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 Pilandok

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reggie
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reggie


Male Number of posts : 639
Age : 54
Registration date : 2007-07-26

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PostSubject: Pilandok   Pilandok Icon_minitimeSun Aug 05, 2007 3:04 pm

Pilandok


South of Palawan, lies the Balabac Island, home of
the world's smallest hoofed mammal - the Philippine mouse deer. Locally
known as Pilandok (Tragalus nigricans), this ruminant stands only about
40 centimeters at the shoulder level.



In other countries, it is called chevrotain, or simply mouse deer. It
is among the endemic, yet threatened species in Palawan, which also
serves as a sanctuary to the Palawan eagle, the scaly anteater, giant
turtles, Palawan peacock pheasant, Palawan bearcat, and the Tabon bird.



Pilandok belongs to the family Tragulidae in the mammalian order Artiodactyla.
Contrary to its name, pilandok is not a member of the deer family. The
male species has no antlers like those of a real deer. Instead, it uses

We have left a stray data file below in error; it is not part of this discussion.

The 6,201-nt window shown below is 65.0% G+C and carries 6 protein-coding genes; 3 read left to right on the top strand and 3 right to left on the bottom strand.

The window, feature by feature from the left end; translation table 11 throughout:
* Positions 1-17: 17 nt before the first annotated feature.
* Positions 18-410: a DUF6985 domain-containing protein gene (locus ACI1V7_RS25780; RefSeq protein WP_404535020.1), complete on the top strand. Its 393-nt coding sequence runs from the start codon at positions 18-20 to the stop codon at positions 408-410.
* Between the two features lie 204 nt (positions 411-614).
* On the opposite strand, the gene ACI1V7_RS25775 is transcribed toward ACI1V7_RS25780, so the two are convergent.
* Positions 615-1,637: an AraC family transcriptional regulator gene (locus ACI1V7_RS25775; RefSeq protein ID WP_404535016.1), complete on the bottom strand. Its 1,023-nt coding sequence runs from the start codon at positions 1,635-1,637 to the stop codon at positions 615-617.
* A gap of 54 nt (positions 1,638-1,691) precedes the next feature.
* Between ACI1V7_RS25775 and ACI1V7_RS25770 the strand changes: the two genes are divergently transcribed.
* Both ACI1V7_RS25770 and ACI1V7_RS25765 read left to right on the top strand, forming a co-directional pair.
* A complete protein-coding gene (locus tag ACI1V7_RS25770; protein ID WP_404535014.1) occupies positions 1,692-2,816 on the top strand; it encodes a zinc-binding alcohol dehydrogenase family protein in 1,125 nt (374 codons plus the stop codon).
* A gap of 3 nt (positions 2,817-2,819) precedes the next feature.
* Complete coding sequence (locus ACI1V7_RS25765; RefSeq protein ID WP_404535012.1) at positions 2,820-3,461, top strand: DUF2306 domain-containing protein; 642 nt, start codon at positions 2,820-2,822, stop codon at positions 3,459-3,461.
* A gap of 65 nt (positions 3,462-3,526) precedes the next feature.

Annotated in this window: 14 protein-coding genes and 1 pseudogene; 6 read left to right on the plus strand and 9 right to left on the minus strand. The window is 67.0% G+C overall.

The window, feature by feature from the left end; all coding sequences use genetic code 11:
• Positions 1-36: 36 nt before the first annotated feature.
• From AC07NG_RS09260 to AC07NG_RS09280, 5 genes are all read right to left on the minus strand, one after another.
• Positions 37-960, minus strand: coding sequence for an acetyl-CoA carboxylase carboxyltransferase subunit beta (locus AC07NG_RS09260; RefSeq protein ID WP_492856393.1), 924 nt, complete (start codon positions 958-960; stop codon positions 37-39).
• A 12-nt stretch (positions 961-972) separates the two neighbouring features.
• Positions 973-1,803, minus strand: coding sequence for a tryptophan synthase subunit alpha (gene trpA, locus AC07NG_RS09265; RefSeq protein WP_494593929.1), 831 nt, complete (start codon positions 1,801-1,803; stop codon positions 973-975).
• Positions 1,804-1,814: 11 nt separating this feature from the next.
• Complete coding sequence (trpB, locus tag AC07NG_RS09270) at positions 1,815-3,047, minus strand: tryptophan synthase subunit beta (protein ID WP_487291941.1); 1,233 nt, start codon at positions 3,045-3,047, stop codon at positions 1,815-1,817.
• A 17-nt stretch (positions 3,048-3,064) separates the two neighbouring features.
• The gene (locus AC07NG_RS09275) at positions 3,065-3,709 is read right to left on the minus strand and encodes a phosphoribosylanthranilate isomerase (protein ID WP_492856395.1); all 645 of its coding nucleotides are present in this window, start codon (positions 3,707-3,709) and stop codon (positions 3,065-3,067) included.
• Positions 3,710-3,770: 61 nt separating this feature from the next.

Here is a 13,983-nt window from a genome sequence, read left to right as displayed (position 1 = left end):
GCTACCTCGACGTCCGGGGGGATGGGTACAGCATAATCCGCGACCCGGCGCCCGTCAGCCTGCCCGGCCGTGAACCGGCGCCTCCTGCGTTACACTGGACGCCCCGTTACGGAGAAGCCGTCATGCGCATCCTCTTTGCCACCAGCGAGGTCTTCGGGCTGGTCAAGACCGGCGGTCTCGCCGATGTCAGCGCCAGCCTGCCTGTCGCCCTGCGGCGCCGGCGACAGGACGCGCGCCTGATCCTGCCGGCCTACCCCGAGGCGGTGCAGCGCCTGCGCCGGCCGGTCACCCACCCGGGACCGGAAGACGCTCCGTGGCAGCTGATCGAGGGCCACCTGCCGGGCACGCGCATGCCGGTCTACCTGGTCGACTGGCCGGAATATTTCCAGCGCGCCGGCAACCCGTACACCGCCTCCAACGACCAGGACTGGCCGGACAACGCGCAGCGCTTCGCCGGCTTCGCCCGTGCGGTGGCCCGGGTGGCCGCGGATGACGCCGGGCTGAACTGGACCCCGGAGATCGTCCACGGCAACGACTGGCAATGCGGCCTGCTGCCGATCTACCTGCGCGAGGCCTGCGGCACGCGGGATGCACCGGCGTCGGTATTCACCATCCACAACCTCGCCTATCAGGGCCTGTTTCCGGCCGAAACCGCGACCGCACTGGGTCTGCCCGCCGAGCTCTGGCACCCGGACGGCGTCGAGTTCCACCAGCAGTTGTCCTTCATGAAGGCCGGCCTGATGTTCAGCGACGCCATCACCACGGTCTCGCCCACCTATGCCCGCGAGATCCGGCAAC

its large tusk-like canine teeth on its upper jaw for self-defense;
in the same way a deer uses its antlers.



It has rabbit-like body and an arched back that is covered by brown
fur, with a white base. A dark line runs from each ear past the eye
toward the nose. Its slender legs, about the size of a pencil, end in
small feet. Its most distinct feature is its tapered pig-like snout.



Pilandok is a solitary nocturnal animal that hunts for food at night,
feeding mainly on leaves, fruits, flowers, twigs, shrubs and other vegetation
in the dense forest or near mangrove swamps. During the day, it stays
in the forest and avoids movement, sometimes resting in the branches
of low trees. Extremely territorial by nature, both sexes of larger
Malay mouse deer regularly mark their territories with urine, feces,
and secretions from an intermandibular gland under the chin.



Aside from the Pilandok, other mouse deer species include the smaller
Malay mouse deer, or napu, the larger Malay mouse deer, and the African
water chevrotain. They are found in Southeast Asia, Sri Lanka, and India.
While the mouse deer are widely distributed across Asia, their dwindling
population has alarmed the World Conservation Union, which declared
them as endangered in 1996.



In the Philippines, efforts are being made to protect the remaining
population of Pilandok. Several pairs of these ruminants were in fact
shipped to the nearby Calauit Island, so that they could start propagating.
We can only hope for the continued existence of this exotic animal.
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